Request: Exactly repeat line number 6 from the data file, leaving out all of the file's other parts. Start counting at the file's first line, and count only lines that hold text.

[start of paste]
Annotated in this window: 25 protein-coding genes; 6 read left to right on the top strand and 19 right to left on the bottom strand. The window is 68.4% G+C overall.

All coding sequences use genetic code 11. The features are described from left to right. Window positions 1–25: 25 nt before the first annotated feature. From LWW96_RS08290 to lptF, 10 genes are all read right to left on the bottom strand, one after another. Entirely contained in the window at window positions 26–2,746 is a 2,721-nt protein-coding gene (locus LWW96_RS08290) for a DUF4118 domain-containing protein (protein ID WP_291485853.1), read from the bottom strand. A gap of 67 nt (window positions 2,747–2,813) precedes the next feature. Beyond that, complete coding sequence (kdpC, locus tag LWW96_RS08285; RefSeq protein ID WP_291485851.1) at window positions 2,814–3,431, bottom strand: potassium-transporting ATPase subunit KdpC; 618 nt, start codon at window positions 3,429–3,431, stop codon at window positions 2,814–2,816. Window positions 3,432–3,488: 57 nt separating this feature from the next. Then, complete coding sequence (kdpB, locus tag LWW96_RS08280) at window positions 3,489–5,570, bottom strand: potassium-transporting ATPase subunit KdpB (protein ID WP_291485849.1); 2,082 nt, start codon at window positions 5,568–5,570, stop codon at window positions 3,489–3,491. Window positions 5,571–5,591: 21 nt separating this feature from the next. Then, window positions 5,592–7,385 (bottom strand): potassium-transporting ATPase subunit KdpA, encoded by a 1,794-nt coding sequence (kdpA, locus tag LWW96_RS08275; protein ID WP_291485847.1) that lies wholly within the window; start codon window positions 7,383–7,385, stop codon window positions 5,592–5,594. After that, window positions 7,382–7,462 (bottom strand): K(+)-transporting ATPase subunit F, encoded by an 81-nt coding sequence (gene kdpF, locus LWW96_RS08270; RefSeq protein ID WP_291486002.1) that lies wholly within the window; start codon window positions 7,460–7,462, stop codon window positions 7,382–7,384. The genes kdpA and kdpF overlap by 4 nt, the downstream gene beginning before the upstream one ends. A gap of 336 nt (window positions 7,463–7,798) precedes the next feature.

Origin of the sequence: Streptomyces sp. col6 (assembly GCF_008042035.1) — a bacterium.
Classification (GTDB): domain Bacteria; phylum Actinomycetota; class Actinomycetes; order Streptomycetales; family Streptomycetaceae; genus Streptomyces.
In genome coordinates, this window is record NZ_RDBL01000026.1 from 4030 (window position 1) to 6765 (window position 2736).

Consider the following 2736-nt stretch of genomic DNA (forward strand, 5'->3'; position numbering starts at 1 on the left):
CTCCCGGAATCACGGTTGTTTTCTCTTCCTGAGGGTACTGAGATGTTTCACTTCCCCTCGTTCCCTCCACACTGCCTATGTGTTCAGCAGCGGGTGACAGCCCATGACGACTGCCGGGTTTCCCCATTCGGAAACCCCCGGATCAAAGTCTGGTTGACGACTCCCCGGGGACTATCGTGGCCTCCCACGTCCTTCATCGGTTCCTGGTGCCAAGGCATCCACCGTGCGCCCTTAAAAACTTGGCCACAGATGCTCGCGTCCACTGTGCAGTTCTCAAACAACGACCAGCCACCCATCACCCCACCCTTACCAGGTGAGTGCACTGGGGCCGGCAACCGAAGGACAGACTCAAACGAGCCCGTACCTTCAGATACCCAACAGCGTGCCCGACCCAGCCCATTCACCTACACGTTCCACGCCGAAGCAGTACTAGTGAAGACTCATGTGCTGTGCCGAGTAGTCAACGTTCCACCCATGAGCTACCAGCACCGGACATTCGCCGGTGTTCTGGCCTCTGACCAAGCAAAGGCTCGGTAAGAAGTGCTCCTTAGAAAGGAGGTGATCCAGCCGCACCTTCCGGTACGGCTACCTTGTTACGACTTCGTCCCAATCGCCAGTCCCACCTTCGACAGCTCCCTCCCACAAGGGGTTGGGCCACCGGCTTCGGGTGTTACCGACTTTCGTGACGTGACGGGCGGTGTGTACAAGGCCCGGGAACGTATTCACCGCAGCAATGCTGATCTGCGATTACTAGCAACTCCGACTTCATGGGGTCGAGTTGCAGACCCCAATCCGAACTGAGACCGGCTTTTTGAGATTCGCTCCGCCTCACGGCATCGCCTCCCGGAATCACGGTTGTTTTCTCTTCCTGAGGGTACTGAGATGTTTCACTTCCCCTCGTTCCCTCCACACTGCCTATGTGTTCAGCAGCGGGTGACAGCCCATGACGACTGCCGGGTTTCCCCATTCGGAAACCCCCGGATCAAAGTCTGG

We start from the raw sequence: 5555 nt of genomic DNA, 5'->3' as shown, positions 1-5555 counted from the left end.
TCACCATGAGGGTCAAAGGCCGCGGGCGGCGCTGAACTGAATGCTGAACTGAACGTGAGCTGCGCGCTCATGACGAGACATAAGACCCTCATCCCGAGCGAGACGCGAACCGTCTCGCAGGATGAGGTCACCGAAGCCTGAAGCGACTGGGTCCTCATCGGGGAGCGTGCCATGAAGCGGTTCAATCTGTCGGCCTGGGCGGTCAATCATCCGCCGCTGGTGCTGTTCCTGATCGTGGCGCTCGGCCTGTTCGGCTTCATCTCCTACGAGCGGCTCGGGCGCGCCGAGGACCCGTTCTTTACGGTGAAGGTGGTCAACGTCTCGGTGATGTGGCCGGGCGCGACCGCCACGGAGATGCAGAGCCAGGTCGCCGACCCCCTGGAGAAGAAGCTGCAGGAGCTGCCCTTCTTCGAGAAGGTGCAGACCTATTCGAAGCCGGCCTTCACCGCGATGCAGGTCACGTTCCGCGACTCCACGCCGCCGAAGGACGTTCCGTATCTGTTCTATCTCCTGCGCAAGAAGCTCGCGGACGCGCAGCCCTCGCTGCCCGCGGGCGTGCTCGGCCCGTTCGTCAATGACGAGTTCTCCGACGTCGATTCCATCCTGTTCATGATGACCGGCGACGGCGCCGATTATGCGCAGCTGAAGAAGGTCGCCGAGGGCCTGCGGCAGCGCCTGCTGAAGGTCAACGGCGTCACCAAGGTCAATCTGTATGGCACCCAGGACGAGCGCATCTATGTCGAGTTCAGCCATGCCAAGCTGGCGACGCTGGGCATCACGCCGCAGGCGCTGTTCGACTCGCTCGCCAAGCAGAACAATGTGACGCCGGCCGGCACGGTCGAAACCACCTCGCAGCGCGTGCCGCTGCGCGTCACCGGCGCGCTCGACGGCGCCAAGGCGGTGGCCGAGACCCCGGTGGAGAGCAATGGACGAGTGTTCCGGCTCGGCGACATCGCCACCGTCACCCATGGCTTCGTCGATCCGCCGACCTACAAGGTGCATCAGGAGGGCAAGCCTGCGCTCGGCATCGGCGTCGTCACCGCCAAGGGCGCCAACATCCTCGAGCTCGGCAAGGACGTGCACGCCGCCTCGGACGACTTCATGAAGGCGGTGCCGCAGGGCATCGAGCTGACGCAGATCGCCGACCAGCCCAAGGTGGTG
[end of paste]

Consider the following 2736-nt stretch of genomic DNA (forward strand, 5'->3'; position numbering starts at 1 on the left):